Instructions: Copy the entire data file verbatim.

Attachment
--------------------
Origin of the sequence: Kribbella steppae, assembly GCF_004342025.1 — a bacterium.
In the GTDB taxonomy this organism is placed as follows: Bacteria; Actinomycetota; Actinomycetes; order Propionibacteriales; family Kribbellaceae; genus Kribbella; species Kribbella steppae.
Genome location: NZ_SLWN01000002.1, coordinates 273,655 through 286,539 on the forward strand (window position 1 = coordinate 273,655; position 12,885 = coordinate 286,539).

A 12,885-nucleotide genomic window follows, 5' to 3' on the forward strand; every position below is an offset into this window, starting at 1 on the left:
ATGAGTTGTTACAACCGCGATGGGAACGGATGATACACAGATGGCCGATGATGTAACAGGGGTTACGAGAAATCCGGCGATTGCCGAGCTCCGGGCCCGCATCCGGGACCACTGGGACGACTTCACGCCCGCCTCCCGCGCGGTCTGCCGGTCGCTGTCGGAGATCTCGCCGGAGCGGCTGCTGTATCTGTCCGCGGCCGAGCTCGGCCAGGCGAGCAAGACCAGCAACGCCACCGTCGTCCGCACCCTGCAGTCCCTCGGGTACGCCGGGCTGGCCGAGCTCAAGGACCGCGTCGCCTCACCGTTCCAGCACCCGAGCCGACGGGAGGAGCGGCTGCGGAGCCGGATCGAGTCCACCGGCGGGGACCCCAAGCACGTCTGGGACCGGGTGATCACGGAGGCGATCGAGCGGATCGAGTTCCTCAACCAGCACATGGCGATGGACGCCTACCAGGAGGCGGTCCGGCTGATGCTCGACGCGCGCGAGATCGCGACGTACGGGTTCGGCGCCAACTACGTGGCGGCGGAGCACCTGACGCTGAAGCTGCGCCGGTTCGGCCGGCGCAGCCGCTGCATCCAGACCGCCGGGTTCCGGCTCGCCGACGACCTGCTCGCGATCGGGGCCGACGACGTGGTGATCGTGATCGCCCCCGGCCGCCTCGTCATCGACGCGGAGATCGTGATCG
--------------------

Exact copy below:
Origin of the sequence: Kribbella steppae, assembly GCF_004342025.1 — a bacterium.
In the GTDB taxonomy this organism is placed as follows: Bacteria; Actinomycetota; Actinomycetes; order Propionibacteriales; family Kribbellaceae; genus Kribbella; species Kribbella steppae.
Genome location: NZ_SLWN01000002.1, coordinates 273,655 through 286,539 on the forward strand (window position 1 = coordinate 273,655; position 12,885 = coordinate 286,539).

A 12,885-nucleotide genomic window follows, 5' to 3' on the forward strand; every position below is an offset into this window, starting at 1 on the left:
ATGAGTTGTTACAACCGCGATGGGAACGGATGATACACAGATGGCCGATGATGTAACAGGGGTTACGAGAAATCCGGCGATTGCCGAGCTCCGGGCCCGCATCCGGGACCACTGGGACGACTTCACGCCCGCCTCCCGCGCGGTCTGCCGGTCGCTGTCGGAGATCTCGCCGGAGCGGCTGCTGTATCTGTCCGCGGCCGAGCTCGGCCAGGCGAGCAAGACCAGCAACGCCACCGTCGTCCGCACCCTGCAGTCCCTCGGGTACGCCGGGCTGGCCGAGCTCAAGGACCGCGTCGCCTCACCGTTCCAGCACCCGAGCCGACGGGAGGAGCGGCTGCGGAGCCGGATCGAGTCCACCGGCGGGGACCCCAAGCACGTCTGGGACCGGGTGATCACGGAGGCGATCGAGCGGATCGAGTTCCTCAACCAGCACATGGCGATGGACGCCTACCAGGAGGCGGTCCGGCTGATGCTCGACGCGCGCGAGATCGCGACGTACGGGTTCGGCGCCAACTACGTGGCGGCGGAGCACCTGACGCTGAAGCTGCGCCGGTTCGGCCGGCGCAGCCGCTGCATCCAGACCGCCGGGTTCCGGCTCGCCGACGACCTGCTCGCGATCGGGGCCGACGACGTGGTGATCGTGATCGCCCCCGGCCGCCTCGTCATCGACGCGGAGATCGTGATCG